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So, that whole Zero Inbox thing?


I completely underestimated this whole zero inbox thing. I was promised great things but I admit I was a bit skeptical. I’d been slowly chipping away at my inbox for months. You know you have a number of emails pending that you get comfortable with, that you feel like you are in reasonable control of it all. It used to be 100 for me. And then I managed to get it down to 50. Lately it’s been between 20 and 40. But this last week, I’d been hovering at around 8. I was listening to one of the David Allen CDs yesterday and he said something about coaching an exec who had got theirs down to 5 and was getting ready to leave for the day. David encouraged him to go all the way to “see what it would feel like”. And as I stared at my final 5 emails late yesterday, I thought, “hey, let’s just see what it feels like.”

And what did it feel like? I’d been feeling bad all day that I hadn’t really done “enough” work for the day. I’d been doing small tasks and more backlog type things. And then at about 6pm, after I reached zero inbox, I suddenly found myself at my desk, typing solidly for a full hour, working on my PhD Candidacy application (it’s the first step you need to do as a phd student and basically outlines in 10 pages your thesis), I wrote 2700 words into what had previously been a blank, named document. I outlined the basic methodology and objectives, some of the background, some issues that I think need investigating to nail other bits down, even referred to material I’d been reading as part of my lit review. I wrote 7 pages. They aren’t great. But it’s a 10 page document. It’s too big a project for a PhD. Which is a great start – I have a lot of material to pare down. Lots of opened loops to go off and investigate to nail this down. I have a way forward. In one hour. I haven’t felt so clear headed in a very long time. Didn’t even know I could still think that clearly.

It was amazing.

That’s the promise of this whole management system – that by setting it up and maintaining it properly, you free your head from the day to day minutia, from thinking the same thoughts more than once, from being stressed about things you need to remember or need to do and you can move on to being creative. This was the first glimpse of this for me. And I’m addicted!

Mirrored from Champagne and Socks.



( 6 comments — Leave a comment )
Jul. 20th, 2013 07:57 am (UTC)
I've gotten pretty close to zero inbox a few times. The thing that always gets me is those conversations that you want to reply to but need to think about.

I always have about four or five conversations that I need to get around to replying to...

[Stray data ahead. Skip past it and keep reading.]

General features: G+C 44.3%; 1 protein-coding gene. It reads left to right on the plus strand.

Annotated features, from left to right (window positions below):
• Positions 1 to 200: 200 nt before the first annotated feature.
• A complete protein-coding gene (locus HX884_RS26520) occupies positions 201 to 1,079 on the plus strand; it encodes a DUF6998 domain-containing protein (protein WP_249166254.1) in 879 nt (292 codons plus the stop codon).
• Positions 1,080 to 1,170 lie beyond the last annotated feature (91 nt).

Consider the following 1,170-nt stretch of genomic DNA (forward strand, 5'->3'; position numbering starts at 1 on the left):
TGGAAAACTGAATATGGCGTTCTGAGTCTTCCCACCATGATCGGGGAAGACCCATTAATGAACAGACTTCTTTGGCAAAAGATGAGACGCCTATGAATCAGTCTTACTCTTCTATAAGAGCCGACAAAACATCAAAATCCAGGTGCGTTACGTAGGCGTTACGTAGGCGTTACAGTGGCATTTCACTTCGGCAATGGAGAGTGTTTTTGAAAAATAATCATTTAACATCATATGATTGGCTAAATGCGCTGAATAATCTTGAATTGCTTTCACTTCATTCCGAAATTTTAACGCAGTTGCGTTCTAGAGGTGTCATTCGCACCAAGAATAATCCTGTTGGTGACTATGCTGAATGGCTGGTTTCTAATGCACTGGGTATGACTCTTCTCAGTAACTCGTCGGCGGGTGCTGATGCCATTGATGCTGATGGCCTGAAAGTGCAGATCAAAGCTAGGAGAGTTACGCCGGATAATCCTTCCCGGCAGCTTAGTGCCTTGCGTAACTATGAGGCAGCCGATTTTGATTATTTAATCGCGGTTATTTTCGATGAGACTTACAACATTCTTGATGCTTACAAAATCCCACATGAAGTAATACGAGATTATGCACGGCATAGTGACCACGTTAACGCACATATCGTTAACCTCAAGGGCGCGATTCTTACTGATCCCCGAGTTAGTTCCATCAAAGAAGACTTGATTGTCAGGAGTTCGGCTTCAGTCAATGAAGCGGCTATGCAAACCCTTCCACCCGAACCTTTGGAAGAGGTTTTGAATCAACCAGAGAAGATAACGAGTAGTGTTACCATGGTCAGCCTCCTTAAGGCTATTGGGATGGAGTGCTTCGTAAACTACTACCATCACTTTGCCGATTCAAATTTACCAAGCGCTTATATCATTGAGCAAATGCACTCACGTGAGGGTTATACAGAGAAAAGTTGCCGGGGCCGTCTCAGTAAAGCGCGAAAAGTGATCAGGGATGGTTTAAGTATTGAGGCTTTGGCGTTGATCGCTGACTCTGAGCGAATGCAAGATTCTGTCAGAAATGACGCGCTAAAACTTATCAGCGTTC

Jul. 20th, 2013 08:01 am (UTC)
Yeah. I forced myself to sit down and write those. Ones that have been there for more than say 3 days, I moved into the folder for Email Backlog which I'm still working through. Still self interrogating whether the needing to leave it really is cause I want to think about it for other emotional paralysing reasons - lots of emails I don't like to reply to cause I have to say no thank you to something or because i know that the email will boomerang back with new tasks for me to do.
Jul. 20th, 2013 08:03 am (UTC)
That's true. Sometimes we need to force ourselves to just reply already.

But other times I still think there's a time and a place for emails that you want to sit and think about a little before replying. I guess you could have a folder for those things... I've tried that a few times but just have to avoid it turning into a folder I ignore :-)
Jul. 20th, 2013 08:38 am (UTC)
Yeah, I've not done great at the folders thing - that's part of my backlog, actually going through those things to see what I hid there. But you have to do the weekly review which sends you back to those folders to see what's there - the maintenance bit. I'm only on week 2 but I'm hoping to make the weekly review a habit.
Jul. 20th, 2013 10:35 am (UTC)
I started working through GTD years ago but never really stuck at it. I'll be very interested to see how you go with it!
Jul. 20th, 2013 10:48 am (UTC)
I remember. And I remember you saying that it didn't really bring you the feeling of zen you were looking for.

I've been working on the GTD for over a year now - apparently it takes 2 years to get it to cruise control. This is the first time round I'm really honestly going through my whole life to bring it into GTD. And I'm kinda liking the level of stress its reducing - still have all the same things to do, just have them in a system that's not in my brain. But we'll see if i can maintain it.
( 6 comments — Leave a comment )

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